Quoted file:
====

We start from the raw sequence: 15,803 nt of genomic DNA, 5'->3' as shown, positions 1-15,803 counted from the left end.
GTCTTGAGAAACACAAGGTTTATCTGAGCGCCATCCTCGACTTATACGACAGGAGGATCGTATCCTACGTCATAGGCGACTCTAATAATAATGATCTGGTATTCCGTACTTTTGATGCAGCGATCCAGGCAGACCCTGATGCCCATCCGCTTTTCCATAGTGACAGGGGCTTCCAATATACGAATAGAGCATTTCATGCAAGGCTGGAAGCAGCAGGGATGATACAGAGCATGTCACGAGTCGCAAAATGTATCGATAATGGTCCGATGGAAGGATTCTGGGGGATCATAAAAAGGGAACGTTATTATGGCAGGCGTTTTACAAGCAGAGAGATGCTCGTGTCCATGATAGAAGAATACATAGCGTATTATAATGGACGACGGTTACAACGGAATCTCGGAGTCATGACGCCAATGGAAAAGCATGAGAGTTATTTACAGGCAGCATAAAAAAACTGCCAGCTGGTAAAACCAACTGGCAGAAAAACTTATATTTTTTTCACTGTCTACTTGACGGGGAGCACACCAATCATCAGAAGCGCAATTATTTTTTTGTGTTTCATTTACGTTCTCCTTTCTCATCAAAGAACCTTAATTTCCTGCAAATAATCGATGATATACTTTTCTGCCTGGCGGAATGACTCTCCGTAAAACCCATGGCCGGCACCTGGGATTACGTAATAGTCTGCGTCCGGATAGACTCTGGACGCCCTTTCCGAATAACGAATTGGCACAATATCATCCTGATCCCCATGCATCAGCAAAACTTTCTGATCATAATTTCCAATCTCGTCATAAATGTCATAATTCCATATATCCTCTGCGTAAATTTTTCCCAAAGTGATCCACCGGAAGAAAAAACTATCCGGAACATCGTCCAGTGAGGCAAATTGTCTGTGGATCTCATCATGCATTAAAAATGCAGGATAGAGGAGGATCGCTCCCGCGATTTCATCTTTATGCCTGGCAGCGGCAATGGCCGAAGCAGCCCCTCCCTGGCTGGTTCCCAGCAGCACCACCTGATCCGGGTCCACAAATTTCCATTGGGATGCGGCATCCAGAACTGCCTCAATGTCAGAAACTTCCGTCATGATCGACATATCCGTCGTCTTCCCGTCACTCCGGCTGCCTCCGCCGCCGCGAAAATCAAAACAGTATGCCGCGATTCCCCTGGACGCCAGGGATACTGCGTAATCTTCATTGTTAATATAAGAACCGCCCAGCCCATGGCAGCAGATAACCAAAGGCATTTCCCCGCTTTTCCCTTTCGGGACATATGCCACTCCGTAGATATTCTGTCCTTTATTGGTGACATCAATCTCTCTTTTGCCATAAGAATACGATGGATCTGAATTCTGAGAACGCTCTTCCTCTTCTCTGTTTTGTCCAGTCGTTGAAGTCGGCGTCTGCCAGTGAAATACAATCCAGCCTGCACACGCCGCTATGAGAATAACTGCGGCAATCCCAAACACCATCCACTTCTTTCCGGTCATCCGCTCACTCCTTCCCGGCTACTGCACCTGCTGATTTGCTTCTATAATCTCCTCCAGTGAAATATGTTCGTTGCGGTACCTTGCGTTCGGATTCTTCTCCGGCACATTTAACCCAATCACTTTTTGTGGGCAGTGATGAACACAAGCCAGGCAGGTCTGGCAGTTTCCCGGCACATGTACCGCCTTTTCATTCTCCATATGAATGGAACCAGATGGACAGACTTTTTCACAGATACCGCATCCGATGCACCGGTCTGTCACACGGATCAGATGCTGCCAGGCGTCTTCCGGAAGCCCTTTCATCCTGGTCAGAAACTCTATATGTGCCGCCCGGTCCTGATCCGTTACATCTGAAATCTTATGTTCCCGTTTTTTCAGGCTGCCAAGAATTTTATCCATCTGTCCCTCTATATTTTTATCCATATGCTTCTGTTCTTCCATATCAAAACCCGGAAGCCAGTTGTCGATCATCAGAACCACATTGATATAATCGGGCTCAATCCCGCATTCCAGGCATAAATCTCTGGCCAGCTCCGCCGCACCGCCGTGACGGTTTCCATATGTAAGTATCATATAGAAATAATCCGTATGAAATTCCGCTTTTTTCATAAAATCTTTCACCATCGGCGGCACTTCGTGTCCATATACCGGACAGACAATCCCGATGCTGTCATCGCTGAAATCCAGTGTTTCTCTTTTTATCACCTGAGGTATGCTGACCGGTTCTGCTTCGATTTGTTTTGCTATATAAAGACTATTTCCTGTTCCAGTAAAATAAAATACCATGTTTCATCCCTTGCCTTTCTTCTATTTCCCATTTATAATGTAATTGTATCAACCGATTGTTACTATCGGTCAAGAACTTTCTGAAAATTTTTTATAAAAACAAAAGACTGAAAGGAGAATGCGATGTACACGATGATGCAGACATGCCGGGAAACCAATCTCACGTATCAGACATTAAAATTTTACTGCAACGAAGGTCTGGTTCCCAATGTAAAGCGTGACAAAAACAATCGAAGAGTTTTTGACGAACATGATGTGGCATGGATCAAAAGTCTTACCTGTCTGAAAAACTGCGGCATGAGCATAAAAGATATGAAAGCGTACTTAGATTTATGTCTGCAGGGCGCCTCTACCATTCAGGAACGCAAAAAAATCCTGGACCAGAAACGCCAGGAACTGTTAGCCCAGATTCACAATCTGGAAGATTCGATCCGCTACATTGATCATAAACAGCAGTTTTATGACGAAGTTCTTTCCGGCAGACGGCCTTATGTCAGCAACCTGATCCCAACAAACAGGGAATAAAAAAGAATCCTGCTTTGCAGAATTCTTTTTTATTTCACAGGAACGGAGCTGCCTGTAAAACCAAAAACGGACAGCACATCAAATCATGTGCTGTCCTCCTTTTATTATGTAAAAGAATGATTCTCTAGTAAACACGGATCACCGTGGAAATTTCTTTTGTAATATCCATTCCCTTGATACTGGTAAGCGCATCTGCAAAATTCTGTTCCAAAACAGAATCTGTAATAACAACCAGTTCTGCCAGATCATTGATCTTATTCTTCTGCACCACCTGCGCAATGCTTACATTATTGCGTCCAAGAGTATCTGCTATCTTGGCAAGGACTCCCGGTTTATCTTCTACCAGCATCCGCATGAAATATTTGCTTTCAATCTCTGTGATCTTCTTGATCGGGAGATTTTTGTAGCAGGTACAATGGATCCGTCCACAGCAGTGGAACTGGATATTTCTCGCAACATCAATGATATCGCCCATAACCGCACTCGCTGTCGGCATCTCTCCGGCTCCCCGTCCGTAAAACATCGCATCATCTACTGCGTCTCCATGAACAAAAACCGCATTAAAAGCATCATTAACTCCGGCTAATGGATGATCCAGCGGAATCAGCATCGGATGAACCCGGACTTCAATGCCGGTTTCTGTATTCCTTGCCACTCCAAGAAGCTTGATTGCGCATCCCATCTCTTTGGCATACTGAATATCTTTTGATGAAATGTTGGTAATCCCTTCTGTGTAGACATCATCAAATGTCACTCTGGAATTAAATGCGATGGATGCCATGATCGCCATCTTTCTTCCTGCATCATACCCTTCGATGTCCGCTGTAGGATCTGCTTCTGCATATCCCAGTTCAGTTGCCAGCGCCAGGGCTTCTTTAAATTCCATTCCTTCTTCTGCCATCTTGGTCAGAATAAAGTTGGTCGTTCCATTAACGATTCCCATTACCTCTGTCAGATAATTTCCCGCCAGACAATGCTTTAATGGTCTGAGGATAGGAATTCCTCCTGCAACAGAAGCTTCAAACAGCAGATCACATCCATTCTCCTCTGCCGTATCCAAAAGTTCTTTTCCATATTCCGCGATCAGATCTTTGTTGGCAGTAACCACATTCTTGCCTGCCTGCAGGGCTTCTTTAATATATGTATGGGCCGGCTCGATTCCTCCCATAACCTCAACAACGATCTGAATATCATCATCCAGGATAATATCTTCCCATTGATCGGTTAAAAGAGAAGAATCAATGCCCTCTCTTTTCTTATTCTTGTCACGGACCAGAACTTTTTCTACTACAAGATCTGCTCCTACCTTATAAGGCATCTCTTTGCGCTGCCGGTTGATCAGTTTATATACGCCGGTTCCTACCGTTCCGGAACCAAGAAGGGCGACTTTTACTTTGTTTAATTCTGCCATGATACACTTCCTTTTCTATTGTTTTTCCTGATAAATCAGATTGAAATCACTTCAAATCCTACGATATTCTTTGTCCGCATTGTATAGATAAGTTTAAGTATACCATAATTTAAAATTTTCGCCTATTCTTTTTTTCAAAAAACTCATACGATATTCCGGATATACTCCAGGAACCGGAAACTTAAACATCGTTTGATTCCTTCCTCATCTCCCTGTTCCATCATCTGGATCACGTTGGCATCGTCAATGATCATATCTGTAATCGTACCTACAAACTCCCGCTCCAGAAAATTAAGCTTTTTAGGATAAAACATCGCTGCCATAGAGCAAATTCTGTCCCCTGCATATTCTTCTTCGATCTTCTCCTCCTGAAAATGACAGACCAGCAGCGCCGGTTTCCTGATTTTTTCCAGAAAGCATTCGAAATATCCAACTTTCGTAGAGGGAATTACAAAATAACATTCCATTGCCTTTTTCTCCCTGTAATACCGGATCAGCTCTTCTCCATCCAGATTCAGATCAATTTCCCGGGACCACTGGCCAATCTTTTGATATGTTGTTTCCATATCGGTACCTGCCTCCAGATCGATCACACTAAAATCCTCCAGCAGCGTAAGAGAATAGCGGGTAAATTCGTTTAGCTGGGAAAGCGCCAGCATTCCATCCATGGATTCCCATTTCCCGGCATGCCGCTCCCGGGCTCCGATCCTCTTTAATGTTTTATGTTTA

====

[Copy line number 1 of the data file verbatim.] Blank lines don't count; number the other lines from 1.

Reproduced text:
We start from the raw sequence: 15,803 nt of genomic DNA, 5'->3' as shown, positions 1-15,803 counted from the left end.